Metrosexual

I loathe this word. Over the years, it has grown to a negative connotation. Others might take it as a compliment, but not me.

I recall hearing this word in tenth grade. I was in that distorted transition phase between teenage style and a more mature style. I started with dress shirts, or more specifically, casual dress shirts. My wardrobe consisted of shirts and a few sweatshirts, which I’d recycle throughout the week. They weren’t my proudest moments, but it was where I started a sense of “style”.

In one of my classes, a few friends started calling me metro. At first, I had no idea what it meant. The word was foreign to me, and the only similar word I knew at that time was homosexual. I pondered if I was being called gay, but in a sophisticated manner. Eventually, they explained to me that a metrosexual was a man that invested time in the way they looked. Hey, that sounds like praise! Two years ago, I took it as a compliment. A year ago, I started to change my belief on this word.

Here’s a definition that sums up the word in today’s standards:

A metrosexual is a man who spends a certain amount of time and money on his lifestyle, specifically his appearance

As I started to phase into my presumed mature sense of style, I realized that I don’t fit this term. Do I spend a lot of time on my appearance? No, unless the battle against acne is considered to be an enjoyable experience. Do I spend a lot of money? No. And finally, the hidden question: am I in the closet? Am I? I never knew I was gay. If anyone was to know my true sexual orientation, I figured that I would be the first to know.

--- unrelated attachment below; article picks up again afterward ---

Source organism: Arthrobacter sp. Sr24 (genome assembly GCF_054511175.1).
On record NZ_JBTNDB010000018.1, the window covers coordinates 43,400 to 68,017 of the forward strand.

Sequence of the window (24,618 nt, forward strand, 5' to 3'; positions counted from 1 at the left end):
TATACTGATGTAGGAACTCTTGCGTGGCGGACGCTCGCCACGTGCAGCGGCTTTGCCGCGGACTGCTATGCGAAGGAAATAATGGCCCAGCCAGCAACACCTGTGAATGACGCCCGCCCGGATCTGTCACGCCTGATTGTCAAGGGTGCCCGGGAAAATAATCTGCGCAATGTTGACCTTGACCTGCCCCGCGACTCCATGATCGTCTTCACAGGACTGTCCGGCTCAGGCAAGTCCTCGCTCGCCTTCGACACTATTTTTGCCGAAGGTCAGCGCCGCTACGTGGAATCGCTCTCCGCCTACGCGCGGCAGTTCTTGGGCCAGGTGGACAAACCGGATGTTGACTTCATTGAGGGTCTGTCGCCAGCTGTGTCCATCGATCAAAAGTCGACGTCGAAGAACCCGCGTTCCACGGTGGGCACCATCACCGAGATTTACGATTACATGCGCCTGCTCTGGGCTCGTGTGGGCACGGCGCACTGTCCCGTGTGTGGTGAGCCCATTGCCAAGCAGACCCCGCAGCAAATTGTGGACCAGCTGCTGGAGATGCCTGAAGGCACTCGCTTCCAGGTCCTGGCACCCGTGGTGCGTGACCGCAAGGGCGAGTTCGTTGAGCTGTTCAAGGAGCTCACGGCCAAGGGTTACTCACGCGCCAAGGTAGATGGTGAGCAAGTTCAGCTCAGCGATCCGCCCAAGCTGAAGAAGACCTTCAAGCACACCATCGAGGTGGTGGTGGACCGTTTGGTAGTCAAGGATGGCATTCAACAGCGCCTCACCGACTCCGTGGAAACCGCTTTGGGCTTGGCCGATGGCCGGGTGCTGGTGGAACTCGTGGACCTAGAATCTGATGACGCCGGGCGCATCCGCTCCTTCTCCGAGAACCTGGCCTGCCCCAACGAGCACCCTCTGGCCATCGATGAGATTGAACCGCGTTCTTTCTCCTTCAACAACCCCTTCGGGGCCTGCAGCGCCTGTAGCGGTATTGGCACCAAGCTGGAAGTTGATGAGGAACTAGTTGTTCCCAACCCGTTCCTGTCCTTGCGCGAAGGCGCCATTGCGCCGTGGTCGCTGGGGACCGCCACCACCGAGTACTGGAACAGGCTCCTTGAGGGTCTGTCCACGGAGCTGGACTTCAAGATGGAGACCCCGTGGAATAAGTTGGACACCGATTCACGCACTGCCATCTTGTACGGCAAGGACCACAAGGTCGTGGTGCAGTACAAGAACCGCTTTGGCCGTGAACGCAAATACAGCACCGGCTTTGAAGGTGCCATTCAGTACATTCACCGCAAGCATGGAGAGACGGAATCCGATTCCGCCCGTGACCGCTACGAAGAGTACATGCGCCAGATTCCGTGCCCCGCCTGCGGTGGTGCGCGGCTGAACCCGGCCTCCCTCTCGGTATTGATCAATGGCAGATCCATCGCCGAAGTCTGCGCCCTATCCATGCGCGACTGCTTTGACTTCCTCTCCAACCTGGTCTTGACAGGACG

I believe that many girls mentally label me as a “gay dude”. It’s either because 1) I wear nicer clothing than the rest, or 2) my lack of interaction with the females. On option 2, it’s not as if I avoid interaction. I just find most females dull, boring, whiny, and annoying. I’m up for conversation, but not with teenage girls. And I’m not smooth with the ladies. Those two things pretty much wraps up my high school career.

I don’t think I’m a metrosexual. I’m not too superficial, although I am judgmental. I wash my face, keep it moisturized, and change my diet to combat acne. I mostly talk to males, but it doesn’t mean I want them. I exercise because I want a healthy cardiovascular system and want to fit in clothes. Clothes that I wear to more or less impress myself. No, I don’t dress up for others. That would be a common misconception. I might have those thoughts of trying to impress someone, but at the end of the day, I do it for my own pleasure.

Now here’s someone I want to be:

A well-mannered and considerate man with high standards of proper behavior

That is the definition of a gentlemen. A dying breed replaced by these metrosexuals with proper attire, but a lack of etiquette. I’ll discuss this in a later post.

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